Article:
Not everyone's happy with a proposal to drop antique guns from the definition of firearms, as part of a bill to change Kansas' firearms regulations. Assistant attorney general C.W. Klebe discussed the proposed changes Wednesday before a Senate committee.
The changes include new regulations that clarify local governments can't bar concealed-carry license holders from bringing guns into their jurisdictions. It's not clear if this regulation change will apply to out-of-state visitors while they are in Kansas.
Gov. Sam Brownback has proclaimed Wednesday "Armed Forces Appreciation Day" in Kansas.
The governor says it's "a chance to show our deep gratitude for their service and sacrifice--and the sacrifice made by their families. Today we pledge our support for them in peace, in crisis, and in war."
Gov. Sam Brownback and Attorney General Derek Schmidt have proposed a bill that would strengthen the state's human trafficking statues, with an emphasis on protecting children from sexual exploitation.
The bill they'll submit to the state legislature establishes a Human Trafficking Victim Assistance Fund to support trafficking survivors. Mandatory fines on people convicted of human trafficking and related sex crimes will pay for the fund. The bill also provides for special procedures for children who have been subjected to human trafficking.
Gov. Sam Brownback would like to use some the state's highway dollars to help cover the cost of bussing children to and from public schools.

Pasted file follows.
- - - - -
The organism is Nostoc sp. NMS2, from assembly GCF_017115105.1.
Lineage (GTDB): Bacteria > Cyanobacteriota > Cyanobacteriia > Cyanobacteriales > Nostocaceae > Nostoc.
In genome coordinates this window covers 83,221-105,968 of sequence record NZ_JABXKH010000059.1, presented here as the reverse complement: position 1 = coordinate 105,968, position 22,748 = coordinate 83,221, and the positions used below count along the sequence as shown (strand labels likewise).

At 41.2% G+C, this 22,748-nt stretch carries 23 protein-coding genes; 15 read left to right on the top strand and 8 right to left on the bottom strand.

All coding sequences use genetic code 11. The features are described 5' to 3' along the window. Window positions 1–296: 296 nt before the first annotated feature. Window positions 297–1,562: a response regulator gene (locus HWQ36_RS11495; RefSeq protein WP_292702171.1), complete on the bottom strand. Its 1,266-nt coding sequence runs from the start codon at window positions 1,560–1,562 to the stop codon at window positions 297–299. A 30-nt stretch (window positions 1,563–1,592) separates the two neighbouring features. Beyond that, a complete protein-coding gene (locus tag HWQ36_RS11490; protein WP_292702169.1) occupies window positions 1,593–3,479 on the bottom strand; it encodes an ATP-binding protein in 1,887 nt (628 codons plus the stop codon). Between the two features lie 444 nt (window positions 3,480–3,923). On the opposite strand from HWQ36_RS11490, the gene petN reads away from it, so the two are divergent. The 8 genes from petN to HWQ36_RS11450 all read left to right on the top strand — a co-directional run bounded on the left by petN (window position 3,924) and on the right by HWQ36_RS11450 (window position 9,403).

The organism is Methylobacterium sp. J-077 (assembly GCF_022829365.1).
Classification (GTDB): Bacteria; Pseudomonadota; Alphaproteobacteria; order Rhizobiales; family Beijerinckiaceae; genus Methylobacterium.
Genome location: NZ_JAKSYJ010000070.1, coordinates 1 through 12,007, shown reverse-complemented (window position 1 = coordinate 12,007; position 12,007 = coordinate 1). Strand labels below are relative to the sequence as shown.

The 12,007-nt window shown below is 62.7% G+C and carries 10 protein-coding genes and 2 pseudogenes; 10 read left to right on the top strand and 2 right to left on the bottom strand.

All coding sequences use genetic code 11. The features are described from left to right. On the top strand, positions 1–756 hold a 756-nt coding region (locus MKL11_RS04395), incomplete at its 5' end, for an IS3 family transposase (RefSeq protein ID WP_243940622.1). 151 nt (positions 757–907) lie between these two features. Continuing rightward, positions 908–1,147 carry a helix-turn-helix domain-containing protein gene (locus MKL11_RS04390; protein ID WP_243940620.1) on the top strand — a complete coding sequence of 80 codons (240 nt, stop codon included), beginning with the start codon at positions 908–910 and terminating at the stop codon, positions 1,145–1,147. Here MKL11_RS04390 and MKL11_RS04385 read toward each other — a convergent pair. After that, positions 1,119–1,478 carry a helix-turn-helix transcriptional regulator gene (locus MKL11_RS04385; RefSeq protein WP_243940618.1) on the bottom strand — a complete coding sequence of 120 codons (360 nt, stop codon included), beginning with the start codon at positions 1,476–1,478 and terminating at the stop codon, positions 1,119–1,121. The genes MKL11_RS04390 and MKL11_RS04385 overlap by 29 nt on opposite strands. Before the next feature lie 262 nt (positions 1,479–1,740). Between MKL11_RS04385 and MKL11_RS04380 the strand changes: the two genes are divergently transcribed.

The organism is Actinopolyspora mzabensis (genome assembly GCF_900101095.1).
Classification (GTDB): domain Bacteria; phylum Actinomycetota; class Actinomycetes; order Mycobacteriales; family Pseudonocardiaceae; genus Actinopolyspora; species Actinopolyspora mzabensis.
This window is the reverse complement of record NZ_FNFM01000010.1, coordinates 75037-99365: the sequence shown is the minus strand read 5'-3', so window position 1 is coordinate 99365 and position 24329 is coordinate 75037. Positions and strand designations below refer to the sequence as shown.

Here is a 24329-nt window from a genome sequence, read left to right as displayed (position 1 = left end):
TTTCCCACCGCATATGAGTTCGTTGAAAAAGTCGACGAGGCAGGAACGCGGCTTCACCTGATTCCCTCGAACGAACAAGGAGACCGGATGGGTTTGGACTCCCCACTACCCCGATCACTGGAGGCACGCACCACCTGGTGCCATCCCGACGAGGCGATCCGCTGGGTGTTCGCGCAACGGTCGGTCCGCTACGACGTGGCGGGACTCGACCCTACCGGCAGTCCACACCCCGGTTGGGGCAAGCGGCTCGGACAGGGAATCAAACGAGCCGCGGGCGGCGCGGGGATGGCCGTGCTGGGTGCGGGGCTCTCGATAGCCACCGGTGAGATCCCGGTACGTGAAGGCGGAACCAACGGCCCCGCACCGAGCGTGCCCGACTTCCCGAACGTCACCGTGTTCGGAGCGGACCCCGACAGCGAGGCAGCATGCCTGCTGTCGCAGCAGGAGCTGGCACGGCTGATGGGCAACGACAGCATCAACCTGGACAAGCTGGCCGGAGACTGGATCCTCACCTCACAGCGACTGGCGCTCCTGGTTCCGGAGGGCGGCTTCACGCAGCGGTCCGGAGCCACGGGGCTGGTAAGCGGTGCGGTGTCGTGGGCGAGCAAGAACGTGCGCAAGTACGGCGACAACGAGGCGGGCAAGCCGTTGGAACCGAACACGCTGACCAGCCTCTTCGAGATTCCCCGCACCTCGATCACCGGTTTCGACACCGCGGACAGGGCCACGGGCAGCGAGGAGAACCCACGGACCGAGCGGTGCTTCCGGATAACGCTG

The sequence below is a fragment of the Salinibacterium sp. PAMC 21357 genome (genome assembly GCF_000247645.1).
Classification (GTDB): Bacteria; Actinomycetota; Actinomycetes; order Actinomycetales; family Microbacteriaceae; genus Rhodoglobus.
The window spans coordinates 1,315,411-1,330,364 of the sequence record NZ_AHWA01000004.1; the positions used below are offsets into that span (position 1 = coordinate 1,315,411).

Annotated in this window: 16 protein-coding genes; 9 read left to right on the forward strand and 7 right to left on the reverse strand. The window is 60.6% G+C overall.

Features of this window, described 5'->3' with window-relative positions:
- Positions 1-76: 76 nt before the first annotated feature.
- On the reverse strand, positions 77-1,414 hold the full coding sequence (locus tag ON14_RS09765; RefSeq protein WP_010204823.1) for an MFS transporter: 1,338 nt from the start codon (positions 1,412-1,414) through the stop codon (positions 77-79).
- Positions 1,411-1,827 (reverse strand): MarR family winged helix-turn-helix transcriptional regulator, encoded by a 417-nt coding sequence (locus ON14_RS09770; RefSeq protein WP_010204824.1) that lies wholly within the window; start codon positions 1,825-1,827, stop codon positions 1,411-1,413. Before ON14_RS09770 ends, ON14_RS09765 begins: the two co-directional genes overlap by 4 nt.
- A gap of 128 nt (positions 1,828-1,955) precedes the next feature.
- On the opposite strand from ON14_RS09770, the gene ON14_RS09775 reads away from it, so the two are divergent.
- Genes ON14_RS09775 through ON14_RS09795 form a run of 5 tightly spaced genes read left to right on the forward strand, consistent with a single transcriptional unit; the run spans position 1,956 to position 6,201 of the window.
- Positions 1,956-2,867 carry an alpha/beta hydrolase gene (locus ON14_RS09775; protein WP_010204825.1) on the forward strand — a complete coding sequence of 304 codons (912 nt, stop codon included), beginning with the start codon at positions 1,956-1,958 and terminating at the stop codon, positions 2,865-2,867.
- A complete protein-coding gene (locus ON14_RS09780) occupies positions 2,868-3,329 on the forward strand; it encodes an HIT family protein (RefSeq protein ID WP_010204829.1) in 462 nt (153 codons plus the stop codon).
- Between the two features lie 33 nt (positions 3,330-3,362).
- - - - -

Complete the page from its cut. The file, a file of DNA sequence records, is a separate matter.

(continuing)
Brownback proposed Wednesday that the state divert $193 million normally set aside for highway projects to school transportation programs during the next two fiscal years. The diversion would be almost $97 million each year.
Gov. Sam Brownback's new budget proposals would phase in a $76 million increase in aid to public schools over two years. He would would also use $77 million in revenue from state-owned casinos to help fund teacher pensions.
Gov. Sam Brownback's administration may ask state legislators to repeal laws that restrict corporate involvement in farming.
State Agriculture Secretary Dale Rodman told freshmen legislators Tuesday that the state's anti-corporate farming laws need to be repealed. He added later that the state can't expand agriculture as much as it could because of those restrictions.
Also, Attorney General Derek Schmidt recently told Secretary Rodman that some of the restrictions are likely unconstitutional.